In this instance, the $620 million contracted to First Nations’ workers and an additional $400 million in employment opportunities for local communities alone would justify the pipeline construction. Despite the demonstrable legality of the pipeline, Wet’suwet’en hereditary chiefs organized blockades of construction vehicles, resulting in the arrest of tens of protestors. These arrests impelled activists to invigorate the Wet’suwet’en resistance through waves of impassioned tweets and articles, all of which contain grave moral acquisitions obfuscating the fact that TC Energy is operating within its legal boundaries.
When CMC students learned of KKR’s 65% equity interest in the CGL Pipeline, they pursued countless avenues of protest, including the creation of the @KKRKills Instagram account. According to a July post by @KKRKills, KKR’s financial backing of CGL is a continuation of “the ugly death machine of the British Empire.” I would like to clarify to the administrator of the @KKRKills Instagram account that British Columbia, despite its name, falls under the jurisdiction of the Canadian government, not the British Empire. Regardless, CMC activists continue to voice their concern over this so-called racist, colonialist, and genocidal private equity investment.
The incessant complaining and astounding ingratitude towards our most generous donors by community activists have reached a point at which it has ceased to be political commentary and morphed into a din indicative of incredible privilege. This privilege is either not needing financial aid and demonizing those that provide it or receiving financial aid yet still making blanket statements about those that provide it.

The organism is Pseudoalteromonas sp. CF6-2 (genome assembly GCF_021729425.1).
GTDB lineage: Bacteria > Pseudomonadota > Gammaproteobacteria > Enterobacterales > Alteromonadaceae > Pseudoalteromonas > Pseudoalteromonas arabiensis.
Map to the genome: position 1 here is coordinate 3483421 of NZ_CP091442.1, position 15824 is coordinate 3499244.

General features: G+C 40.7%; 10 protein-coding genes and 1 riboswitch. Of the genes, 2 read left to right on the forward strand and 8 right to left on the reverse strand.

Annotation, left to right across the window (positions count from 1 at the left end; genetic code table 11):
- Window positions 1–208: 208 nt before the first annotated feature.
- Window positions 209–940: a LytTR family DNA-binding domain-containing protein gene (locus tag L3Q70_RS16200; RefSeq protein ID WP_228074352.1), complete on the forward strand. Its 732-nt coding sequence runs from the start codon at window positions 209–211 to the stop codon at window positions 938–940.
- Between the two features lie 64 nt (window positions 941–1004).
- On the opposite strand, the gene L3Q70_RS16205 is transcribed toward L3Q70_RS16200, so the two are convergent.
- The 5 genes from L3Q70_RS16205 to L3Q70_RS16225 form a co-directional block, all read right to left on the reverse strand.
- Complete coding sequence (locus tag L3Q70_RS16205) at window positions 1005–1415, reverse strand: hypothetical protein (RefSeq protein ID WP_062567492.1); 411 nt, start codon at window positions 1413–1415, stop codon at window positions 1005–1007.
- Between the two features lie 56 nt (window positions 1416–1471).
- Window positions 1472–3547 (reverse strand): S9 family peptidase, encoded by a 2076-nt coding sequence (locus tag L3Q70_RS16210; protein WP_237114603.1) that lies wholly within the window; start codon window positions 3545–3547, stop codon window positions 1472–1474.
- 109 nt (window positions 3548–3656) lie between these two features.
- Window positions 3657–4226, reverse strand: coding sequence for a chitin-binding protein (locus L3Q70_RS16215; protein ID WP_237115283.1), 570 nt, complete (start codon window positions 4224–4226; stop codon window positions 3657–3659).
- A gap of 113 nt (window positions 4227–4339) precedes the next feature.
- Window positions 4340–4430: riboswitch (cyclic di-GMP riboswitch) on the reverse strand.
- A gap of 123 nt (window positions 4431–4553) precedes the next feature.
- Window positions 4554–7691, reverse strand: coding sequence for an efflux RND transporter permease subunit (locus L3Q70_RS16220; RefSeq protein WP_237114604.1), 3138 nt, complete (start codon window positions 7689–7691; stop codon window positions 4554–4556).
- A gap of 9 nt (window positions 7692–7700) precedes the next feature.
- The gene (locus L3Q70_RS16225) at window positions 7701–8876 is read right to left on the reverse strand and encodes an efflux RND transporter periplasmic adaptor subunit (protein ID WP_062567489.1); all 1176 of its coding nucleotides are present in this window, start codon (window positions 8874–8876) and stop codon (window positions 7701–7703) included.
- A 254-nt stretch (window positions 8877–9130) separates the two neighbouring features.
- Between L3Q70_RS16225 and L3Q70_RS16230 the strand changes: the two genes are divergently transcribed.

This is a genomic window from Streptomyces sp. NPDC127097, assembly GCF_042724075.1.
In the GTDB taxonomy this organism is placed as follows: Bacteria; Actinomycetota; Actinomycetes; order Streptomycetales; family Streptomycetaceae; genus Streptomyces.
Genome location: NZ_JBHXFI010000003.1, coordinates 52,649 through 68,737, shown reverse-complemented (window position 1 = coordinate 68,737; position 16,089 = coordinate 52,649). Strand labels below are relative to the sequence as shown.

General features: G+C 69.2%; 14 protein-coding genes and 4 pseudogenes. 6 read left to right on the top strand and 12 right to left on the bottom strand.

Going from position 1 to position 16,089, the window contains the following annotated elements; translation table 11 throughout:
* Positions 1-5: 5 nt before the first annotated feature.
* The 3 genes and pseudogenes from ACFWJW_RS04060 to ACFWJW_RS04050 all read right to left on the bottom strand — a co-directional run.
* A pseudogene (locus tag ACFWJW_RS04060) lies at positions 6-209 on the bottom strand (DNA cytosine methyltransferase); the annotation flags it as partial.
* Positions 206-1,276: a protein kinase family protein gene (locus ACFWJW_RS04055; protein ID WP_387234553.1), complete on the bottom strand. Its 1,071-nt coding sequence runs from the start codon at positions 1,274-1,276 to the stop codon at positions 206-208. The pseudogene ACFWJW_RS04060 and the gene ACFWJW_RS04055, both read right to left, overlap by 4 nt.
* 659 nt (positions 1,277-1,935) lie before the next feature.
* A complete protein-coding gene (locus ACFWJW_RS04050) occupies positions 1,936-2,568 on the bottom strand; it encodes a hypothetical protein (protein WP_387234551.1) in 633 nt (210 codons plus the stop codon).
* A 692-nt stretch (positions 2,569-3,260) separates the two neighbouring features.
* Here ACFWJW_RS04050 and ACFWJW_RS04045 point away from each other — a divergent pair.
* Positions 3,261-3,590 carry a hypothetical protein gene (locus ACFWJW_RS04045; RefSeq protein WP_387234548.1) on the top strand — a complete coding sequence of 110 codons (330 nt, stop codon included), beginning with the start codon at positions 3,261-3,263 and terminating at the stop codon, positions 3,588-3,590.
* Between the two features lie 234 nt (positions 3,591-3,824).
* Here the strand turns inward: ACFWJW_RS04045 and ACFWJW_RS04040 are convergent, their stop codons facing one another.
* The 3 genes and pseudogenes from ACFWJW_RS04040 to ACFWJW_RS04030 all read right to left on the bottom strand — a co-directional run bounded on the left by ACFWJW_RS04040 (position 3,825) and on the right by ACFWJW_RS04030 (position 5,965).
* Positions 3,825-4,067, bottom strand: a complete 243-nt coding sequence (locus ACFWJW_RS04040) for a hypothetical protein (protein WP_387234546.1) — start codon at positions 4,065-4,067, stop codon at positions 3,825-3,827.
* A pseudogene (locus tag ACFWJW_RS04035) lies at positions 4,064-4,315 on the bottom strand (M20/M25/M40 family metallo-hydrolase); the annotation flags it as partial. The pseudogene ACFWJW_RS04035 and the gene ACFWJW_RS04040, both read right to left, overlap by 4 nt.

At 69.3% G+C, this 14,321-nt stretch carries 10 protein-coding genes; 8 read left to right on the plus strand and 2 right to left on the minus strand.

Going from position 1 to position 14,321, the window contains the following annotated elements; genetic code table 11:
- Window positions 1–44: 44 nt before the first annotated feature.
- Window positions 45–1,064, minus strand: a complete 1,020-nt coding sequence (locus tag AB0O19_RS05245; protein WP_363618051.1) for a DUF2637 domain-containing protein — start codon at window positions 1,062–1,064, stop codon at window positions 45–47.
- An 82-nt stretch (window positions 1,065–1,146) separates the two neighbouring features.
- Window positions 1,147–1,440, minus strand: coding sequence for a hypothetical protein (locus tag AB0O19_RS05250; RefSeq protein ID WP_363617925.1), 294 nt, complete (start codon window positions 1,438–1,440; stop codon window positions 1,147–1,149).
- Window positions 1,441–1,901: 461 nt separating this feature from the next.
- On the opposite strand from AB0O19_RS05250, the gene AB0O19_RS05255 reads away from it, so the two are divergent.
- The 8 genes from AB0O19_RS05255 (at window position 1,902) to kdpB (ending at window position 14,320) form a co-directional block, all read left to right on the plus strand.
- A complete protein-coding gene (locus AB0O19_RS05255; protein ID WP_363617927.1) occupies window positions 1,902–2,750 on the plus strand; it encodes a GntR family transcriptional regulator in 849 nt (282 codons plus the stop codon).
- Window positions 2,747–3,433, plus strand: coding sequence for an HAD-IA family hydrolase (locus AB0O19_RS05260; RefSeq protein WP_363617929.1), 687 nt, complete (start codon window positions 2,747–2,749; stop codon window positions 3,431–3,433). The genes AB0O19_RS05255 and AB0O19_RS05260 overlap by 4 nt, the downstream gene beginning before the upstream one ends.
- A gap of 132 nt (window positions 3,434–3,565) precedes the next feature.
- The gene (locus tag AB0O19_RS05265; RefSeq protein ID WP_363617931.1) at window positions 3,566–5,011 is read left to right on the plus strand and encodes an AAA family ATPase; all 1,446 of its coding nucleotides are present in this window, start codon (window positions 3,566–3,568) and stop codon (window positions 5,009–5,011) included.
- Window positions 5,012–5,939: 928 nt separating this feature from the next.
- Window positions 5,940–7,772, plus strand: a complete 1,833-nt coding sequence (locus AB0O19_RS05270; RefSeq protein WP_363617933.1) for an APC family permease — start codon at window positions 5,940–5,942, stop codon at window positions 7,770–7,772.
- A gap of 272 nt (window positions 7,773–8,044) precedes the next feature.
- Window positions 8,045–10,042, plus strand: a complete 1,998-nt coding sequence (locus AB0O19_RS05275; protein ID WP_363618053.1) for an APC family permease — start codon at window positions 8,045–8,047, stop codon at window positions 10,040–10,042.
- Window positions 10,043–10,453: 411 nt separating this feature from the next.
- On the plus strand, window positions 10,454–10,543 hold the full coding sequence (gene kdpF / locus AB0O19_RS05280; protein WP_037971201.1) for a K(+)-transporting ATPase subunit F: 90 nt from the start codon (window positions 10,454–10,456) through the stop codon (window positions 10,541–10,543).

The onslaught of anti-KKR, anti-capitalist sentiment is not grounded in a fundamentally sound injustice but instead on the basis of rogue actions by a small faction of hereditary chiefs acting in opposition to their elected representatives and the Supreme Court of Canada. Even if the CGL Pipeline was an instrument of injustice, hurling insults at members of the Claremont community and calling for the closure of their private equity firm would not be a productive method of voicing dissatisfaction.
What is a privilege if not calling a generous donor ‘genocidal’ from the shade of his very own building? The fact that Claremont activists jump to accuse Claremont alumni and supporters of grave moral atrocities testifies to their current state of privilege and entitlement. These actions reflect poorly on Claremont activists due to their ungrateful and acrimonious nature. Actions like these are detrimental to the Claremont community because they compromise the values of discourse and civility upon which all community exchanges are predicated.
Claremont activists enjoy the rare and expensive gift of a CMC education, a gift that derives its value from the support of its community. To preserve the value of their education, Claremont students must maintain the integrity of their community.
May Claremont students, and potential class presidents alike, continue to luxuriate in the spacious classrooms of the Kravis Center and the many gyms of Roberts. But while doing so, they should appreciate the privileges afforded by CMC. They should honor their community by engaging in civil discourse and pursuing diplomatic avenues to express their opinions.
Image Credit: @KKRkills on Twitter.com